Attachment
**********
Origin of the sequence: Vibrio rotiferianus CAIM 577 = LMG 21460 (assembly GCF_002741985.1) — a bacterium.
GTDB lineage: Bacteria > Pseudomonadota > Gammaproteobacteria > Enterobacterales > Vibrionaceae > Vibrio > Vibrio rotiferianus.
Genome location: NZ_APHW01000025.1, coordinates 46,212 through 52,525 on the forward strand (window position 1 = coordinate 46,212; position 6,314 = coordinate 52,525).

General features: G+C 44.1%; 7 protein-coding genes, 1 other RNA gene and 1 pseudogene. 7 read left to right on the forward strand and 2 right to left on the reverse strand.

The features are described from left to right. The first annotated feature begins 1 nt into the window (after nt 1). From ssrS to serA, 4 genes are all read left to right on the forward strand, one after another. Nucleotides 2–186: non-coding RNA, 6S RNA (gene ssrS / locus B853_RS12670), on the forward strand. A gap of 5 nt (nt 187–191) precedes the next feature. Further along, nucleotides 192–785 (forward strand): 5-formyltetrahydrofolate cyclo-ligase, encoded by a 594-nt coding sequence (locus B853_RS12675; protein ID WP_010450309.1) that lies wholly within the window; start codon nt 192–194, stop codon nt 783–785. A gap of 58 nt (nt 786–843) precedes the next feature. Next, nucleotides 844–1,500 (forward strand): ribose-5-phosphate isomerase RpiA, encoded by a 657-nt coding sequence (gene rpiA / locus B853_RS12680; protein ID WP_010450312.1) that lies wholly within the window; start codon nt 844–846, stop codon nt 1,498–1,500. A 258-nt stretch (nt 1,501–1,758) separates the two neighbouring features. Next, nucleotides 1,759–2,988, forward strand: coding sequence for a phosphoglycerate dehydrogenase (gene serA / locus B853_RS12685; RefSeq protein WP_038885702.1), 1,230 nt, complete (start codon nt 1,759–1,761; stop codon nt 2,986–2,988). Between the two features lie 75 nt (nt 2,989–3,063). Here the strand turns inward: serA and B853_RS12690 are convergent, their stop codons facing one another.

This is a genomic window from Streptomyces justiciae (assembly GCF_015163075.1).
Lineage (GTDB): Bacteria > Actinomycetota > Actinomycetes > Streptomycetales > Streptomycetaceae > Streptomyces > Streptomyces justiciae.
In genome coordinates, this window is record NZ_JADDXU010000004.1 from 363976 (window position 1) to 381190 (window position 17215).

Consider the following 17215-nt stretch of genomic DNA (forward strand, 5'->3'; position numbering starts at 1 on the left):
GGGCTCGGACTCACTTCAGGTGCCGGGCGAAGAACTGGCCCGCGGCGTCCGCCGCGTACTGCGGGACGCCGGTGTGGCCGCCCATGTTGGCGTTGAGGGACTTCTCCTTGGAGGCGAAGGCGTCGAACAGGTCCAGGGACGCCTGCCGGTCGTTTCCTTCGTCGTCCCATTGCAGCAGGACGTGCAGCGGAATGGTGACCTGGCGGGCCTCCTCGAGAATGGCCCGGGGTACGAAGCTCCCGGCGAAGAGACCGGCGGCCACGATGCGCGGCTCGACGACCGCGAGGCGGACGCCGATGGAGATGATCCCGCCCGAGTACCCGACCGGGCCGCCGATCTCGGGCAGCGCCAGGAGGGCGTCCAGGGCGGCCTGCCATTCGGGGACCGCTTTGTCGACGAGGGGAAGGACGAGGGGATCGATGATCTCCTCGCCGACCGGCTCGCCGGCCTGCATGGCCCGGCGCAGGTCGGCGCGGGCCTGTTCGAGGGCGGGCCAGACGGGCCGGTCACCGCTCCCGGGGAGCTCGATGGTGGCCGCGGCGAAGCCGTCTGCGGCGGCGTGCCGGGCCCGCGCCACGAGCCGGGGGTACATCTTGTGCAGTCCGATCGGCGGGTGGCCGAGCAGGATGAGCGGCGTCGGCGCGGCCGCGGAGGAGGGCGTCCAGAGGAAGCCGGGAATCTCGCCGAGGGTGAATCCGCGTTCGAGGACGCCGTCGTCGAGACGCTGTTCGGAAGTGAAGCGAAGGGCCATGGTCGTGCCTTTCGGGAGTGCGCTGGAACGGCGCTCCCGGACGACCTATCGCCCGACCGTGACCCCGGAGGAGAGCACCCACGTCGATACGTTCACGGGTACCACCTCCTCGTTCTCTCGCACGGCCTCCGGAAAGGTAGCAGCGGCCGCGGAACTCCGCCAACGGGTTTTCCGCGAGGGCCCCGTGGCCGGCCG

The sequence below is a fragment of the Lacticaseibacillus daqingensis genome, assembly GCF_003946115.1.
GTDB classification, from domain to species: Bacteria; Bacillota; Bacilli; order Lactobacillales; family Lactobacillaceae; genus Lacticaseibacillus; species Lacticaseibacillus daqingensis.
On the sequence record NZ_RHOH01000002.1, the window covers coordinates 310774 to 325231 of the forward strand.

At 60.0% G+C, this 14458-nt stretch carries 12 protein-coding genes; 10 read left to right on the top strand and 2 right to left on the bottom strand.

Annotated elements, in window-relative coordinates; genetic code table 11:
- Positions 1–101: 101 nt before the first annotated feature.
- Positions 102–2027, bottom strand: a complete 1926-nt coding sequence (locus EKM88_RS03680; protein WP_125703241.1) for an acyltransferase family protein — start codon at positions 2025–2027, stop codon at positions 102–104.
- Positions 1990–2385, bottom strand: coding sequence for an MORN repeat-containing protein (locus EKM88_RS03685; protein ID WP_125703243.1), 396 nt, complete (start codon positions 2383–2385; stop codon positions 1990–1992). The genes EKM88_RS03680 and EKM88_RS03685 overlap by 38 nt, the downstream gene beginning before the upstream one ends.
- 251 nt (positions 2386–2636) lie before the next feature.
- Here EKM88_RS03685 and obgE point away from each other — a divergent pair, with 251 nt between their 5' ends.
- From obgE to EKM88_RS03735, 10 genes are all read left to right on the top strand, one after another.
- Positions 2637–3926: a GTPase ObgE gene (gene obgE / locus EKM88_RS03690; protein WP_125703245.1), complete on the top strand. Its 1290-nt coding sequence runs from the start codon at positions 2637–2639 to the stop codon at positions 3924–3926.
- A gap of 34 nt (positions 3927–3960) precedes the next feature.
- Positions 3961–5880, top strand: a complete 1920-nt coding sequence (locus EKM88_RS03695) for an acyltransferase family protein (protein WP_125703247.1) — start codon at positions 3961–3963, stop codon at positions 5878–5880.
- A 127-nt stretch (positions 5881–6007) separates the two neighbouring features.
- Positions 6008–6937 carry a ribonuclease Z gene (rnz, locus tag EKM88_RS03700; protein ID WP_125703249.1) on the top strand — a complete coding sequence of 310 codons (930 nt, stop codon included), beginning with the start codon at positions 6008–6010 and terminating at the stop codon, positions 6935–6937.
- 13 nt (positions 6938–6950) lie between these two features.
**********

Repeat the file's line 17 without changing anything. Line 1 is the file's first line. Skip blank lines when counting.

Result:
- Positions 102–2027, bottom strand: a complete 1926-nt coding sequence (locus EKM88_RS03680; protein WP_125703241.1) for an acyltransferase family protein — start codon at positions 2025–2027, stop codon at positions 102–104.